Methods

Experiment1a

Participants

In total, 15 3- and 4-month-old (10 boys and 5 girls, mean age = 101.6 days, range from 80–121 days), 15 5- and 6-month-old (9 boys and 6 girls, mean age = 164.67 days, range from 135–194 days) and 15 7- and 8-month-old (6 boys and 9 girls, mean age = 235.6 days, range from 203–254 days) infants participated in the experiment. An additional 6 infants were tested but were excluded from the analysis due to a side bias of more than 90% (n = 4) or failure to look at the monitor for more than 60% (n = 2) of the duration of the experiment. The infants were recruited through newspaper advertisements. All infants were full-term at birth and healthy at the time of the experiment. Written informed consent was obtained from the parents of the participants.

Stimuli

We recorded videos of both the movements with the help of 8 actors (4 men and 4 women), and selected the videos made by 2 of the female actors as the experimental stimuli because they produced a more natural yawning movement compared to others. As a control movement, we used the non-nameable mouth movement gesture developed by Schurmann et al.8. In this latter mouth movement, the actors opened the mouth, and moved the tongue sideways against the cheek. The size of the stimuli was approximately 18.14° × 23.88° in visual angle. Both yawning and mouth movements consisted of 180 frames, each of which was presented for 33 ms successively; the total duration of each movement was about 6 seconds.

Apparatus

All the stimuli were displayed on a CRT monitor at a resolution of 1024 × 768 pixels controlled by a computer. The CRT monitor was placed inside an enclosure made of iron poles and covered with cloth. The infant sat on his or her parent’s lap in front of the CRT monitor, which was located approximately 40 cm away. There were two loudspeakers, one on either side of the CRT monitor. A charge-coupled device (CCD) camera was located just below the monitor screen. The infant’s behavior throughout the experiment was recorded digitally through this camera. The experimenter could observe the infant’s behavior via a monitor connected to the CCD camera. The infants watched the stimuli passively while their brain activity was measured, and they were allowed to watch the stimuli for as long as they were willing to.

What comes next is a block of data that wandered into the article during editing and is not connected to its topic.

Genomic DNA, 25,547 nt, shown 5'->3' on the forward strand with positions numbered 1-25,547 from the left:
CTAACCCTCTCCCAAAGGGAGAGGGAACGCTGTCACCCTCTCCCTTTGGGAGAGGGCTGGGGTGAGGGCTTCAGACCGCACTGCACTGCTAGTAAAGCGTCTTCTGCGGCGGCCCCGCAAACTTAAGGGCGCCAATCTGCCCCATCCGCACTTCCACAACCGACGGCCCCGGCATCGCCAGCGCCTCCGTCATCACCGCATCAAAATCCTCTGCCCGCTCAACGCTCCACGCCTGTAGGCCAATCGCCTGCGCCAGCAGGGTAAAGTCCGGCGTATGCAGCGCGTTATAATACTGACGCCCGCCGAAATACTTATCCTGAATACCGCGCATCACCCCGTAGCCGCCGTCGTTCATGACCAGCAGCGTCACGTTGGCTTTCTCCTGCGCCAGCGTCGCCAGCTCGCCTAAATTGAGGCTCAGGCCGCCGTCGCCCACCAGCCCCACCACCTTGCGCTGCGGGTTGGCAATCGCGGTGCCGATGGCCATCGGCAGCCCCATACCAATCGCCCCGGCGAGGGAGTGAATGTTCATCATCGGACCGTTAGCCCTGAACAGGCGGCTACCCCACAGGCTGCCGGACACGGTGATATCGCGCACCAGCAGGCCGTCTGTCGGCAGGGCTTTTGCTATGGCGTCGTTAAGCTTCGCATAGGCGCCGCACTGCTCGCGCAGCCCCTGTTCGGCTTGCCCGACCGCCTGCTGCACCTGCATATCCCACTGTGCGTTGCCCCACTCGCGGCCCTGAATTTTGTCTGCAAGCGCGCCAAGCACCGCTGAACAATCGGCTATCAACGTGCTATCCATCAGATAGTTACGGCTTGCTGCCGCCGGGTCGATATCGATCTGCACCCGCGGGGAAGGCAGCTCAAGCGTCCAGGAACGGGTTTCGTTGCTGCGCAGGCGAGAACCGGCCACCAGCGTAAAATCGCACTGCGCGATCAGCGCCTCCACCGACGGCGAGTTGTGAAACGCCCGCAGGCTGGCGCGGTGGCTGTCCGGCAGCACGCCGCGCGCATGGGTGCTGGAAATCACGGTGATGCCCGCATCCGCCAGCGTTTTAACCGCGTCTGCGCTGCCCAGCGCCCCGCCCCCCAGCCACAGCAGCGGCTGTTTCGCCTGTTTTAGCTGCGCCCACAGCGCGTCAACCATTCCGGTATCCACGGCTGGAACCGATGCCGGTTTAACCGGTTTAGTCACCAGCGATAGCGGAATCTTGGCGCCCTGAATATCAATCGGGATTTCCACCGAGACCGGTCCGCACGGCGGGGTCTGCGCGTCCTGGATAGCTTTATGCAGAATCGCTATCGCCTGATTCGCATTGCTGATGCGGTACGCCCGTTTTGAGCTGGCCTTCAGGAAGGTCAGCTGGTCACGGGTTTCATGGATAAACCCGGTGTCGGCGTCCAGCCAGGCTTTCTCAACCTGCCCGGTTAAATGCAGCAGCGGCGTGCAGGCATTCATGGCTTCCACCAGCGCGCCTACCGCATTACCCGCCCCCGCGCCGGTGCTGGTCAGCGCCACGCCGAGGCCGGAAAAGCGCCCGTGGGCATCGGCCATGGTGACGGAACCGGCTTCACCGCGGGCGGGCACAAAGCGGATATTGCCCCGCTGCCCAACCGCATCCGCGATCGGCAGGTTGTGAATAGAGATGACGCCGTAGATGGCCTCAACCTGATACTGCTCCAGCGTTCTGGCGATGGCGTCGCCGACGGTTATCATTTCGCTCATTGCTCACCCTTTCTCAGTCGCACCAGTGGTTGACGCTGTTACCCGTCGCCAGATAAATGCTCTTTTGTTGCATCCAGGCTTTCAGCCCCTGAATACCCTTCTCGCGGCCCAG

Procedure

The preferential looking paradigm was used to measure each infant’s response. Before the experiment session started, the parent was instructed not to look at the CRT monitor during trials to prevent parent’s looking behavior from affecting the infant looking behavior. Each experimental session consisted of 4 12-s trials. At the beginning of each trial, a cartoon with a brief sound was presented at the center of the monitor to attract the infant’s attention. The experimenter initiated each trial as soon as the infant began paying attention to the cartoon. In each trial, a yawning movement and a mouth movement enacted by the same actor, were presented side by side twice (12 s) on the CRT monitor. The order of the presentation of two female actors and the position of yawning movement and mouth movement were counterbalanced across infants. The duration of the trials was fixed, regardless of whether or not the infant looked at the stimuli.

Data analysis

One observer, who was naive to the position of the stimuli, measured each infant’s looking time to the right and left field from the video recordings. We calculated a score on individual preference for yawning and mouth movement, by dividing the infant’s looking time for yawning or mouth movement across the four trials by the total looking time across the four trials and then multiplying this ratio by 100.

Experiment1b

The Methods in Experiment 1b were the same as those in Experiment 1a except for the followings.

Participants

In total, 15 3- and 4-month-old (6 boys and 9 girls, mean age = 110.3 days, range from 80–131 days), 15 5- and 6-month-old (7 boys and 8 girls, mean age = 171.87 days, range from 135–193 days), and 15 7- and 8- month-old (5 boys and 10 girls, mean age = 235.8 days, range from 213–254 days) infants participated in the experiment. The infants were recruited through newspaper advertisements. All the infants were full-term at birth and healthy at the time of the experiment. Written informed consent was obtained from the parents of the participants.